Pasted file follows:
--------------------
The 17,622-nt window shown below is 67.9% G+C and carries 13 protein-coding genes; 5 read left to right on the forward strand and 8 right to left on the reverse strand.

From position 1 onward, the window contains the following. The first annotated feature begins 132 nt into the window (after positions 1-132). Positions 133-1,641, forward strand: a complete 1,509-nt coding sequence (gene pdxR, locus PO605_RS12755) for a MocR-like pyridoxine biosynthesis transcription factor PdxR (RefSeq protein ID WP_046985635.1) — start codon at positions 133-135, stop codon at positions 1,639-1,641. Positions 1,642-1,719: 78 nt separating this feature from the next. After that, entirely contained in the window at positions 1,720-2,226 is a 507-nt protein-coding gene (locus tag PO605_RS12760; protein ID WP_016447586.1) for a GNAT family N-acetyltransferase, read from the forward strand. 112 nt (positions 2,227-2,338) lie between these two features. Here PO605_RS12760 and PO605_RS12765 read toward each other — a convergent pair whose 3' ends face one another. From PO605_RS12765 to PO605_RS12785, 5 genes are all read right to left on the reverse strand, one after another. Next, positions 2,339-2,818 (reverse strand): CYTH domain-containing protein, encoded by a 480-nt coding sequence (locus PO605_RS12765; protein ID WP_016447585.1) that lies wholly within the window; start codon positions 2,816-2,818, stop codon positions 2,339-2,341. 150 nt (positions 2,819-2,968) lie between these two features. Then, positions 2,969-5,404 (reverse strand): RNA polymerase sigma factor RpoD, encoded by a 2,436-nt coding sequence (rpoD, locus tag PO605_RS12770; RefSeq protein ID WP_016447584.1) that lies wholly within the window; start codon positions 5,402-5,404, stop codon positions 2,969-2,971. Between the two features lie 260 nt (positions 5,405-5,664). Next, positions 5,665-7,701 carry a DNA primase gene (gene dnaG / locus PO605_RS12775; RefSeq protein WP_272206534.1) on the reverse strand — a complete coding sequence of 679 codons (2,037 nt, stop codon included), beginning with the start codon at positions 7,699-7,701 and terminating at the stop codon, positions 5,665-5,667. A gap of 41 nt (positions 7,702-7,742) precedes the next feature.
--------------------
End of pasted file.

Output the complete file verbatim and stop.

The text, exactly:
The 17,622-nt window shown below is 67.9% G+C and carries 13 protein-coding genes; 5 read left to right on the forward strand and 8 right to left on the reverse strand.

From position 1 onward, the window contains the following. The first annotated feature begins 132 nt into the window (after positions 1-132). Positions 133-1,641, forward strand: a complete 1,509-nt coding sequence (gene pdxR, locus PO605_RS12755) for a MocR-like pyridoxine biosynthesis transcription factor PdxR (RefSeq protein ID WP_046985635.1) — start codon at positions 133-135, stop codon at positions 1,639-1,641. Positions 1,642-1,719: 78 nt separating this feature from the next. After that, entirely contained in the window at positions 1,720-2,226 is a 507-nt protein-coding gene (locus tag PO605_RS12760; protein ID WP_016447586.1) for a GNAT family N-acetyltransferase, read from the forward strand. 112 nt (positions 2,227-2,338) lie between these two features. Here PO605_RS12760 and PO605_RS12765 read toward each other — a convergent pair whose 3' ends face one another. From PO605_RS12765 to PO605_RS12785, 5 genes are all read right to left on the reverse strand, one after another. Next, positions 2,339-2,818 (reverse strand): CYTH domain-containing protein, encoded by a 480-nt coding sequence (locus PO605_RS12765; protein ID WP_016447585.1) that lies wholly within the window; start codon positions 2,816-2,818, stop codon positions 2,339-2,341. 150 nt (positions 2,819-2,968) lie between these two features. Then, positions 2,969-5,404 (reverse strand): RNA polymerase sigma factor RpoD, encoded by a 2,436-nt coding sequence (rpoD, locus tag PO605_RS12770; RefSeq protein ID WP_016447584.1) that lies wholly within the window; start codon positions 5,402-5,404, stop codon positions 2,969-2,971. Between the two features lie 260 nt (positions 5,405-5,664). Next, positions 5,665-7,701 carry a DNA primase gene (gene dnaG / locus PO605_RS12775; RefSeq protein WP_272206534.1) on the reverse strand — a complete coding sequence of 679 codons (2,037 nt, stop codon included), beginning with the start codon at positions 7,699-7,701 and terminating at the stop codon, positions 5,665-5,667. A gap of 41 nt (positions 7,702-7,742) precedes the next feature.